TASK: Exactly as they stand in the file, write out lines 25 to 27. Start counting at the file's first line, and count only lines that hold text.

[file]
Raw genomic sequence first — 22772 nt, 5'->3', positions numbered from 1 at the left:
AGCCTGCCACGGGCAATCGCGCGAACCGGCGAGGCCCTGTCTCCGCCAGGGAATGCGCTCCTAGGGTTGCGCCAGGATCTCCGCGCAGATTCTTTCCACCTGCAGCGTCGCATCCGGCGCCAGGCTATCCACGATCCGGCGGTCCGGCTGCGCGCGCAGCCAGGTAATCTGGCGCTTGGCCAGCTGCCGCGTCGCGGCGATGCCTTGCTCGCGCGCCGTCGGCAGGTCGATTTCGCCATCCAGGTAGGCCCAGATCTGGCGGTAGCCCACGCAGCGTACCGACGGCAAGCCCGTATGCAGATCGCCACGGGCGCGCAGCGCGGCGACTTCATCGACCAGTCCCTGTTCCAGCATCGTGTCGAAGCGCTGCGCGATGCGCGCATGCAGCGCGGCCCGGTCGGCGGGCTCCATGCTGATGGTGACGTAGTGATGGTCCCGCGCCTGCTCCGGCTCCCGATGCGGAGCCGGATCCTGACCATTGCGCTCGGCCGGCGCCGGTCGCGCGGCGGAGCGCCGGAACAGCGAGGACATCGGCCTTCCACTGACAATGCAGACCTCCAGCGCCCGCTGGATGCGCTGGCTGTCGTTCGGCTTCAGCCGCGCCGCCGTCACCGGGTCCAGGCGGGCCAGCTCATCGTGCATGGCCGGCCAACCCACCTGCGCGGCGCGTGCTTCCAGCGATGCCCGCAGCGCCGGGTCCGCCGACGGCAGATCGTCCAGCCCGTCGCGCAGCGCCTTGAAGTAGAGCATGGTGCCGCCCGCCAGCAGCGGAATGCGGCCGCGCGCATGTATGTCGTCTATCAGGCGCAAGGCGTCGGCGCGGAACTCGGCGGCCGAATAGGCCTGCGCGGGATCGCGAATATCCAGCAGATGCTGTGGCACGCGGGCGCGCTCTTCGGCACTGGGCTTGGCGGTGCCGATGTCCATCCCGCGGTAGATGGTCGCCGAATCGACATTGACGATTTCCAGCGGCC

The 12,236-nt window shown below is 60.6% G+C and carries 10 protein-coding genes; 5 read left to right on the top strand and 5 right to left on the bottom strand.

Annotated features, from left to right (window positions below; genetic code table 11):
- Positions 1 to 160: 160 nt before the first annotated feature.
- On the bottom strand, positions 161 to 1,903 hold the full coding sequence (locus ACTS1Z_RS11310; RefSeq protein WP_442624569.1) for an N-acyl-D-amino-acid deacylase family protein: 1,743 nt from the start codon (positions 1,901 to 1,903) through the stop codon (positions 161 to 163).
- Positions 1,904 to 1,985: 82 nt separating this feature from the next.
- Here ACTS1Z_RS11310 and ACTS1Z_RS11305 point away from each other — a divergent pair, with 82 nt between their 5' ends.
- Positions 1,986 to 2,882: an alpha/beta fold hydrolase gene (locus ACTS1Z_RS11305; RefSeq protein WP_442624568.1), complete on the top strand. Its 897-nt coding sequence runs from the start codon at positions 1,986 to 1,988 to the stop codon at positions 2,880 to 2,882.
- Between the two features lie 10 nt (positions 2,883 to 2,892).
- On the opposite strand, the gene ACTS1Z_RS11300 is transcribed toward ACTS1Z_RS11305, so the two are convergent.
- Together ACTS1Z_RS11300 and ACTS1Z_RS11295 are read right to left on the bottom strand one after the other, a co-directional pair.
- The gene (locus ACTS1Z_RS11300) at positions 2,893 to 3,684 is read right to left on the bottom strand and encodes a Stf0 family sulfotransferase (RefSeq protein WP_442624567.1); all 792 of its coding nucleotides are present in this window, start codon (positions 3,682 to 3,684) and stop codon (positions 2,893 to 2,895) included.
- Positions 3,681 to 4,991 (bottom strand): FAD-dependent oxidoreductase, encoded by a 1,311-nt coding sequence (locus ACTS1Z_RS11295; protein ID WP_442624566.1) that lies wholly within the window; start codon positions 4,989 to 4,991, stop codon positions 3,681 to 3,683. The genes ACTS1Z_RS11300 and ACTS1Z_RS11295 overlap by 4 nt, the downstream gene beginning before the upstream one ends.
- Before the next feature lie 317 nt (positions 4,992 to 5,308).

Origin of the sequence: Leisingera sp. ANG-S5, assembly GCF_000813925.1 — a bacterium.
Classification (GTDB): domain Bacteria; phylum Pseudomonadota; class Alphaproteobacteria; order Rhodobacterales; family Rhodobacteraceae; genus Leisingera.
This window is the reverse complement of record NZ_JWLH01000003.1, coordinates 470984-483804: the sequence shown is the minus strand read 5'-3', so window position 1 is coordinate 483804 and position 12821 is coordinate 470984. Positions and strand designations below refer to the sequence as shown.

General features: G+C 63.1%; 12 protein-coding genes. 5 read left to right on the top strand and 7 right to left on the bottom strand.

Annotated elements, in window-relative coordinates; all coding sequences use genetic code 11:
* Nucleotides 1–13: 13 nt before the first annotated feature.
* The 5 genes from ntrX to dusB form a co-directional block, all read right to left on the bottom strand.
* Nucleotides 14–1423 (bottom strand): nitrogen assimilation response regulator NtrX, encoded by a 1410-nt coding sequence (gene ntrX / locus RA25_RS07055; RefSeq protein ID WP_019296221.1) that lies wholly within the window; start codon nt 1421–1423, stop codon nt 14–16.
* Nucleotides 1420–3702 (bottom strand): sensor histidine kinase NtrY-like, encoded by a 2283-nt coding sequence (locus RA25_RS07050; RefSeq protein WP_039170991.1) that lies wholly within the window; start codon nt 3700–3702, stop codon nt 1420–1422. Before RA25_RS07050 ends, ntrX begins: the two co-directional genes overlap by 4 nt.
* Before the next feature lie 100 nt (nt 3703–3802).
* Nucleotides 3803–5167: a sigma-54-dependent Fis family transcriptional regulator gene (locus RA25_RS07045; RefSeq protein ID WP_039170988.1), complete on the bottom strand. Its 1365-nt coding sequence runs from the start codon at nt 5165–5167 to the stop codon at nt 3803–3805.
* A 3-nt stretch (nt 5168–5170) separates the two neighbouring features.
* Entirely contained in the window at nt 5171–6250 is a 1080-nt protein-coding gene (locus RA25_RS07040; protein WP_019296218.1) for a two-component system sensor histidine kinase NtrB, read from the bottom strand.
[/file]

* Before the next feature lie 100 nt (nt 3703–3802).
* Nucleotides 3803–5167: a sigma-54-dependent Fis family transcriptional regulator gene (locus RA25_RS07045; RefSeq protein ID WP_039170988.1), complete on the bottom strand. Its 1365-nt coding sequence runs from the start codon at nt 5165–5167 to the stop codon at nt 3803–3805.
* A 3-nt stretch (nt 5168–5170) separates the two neighbouring features.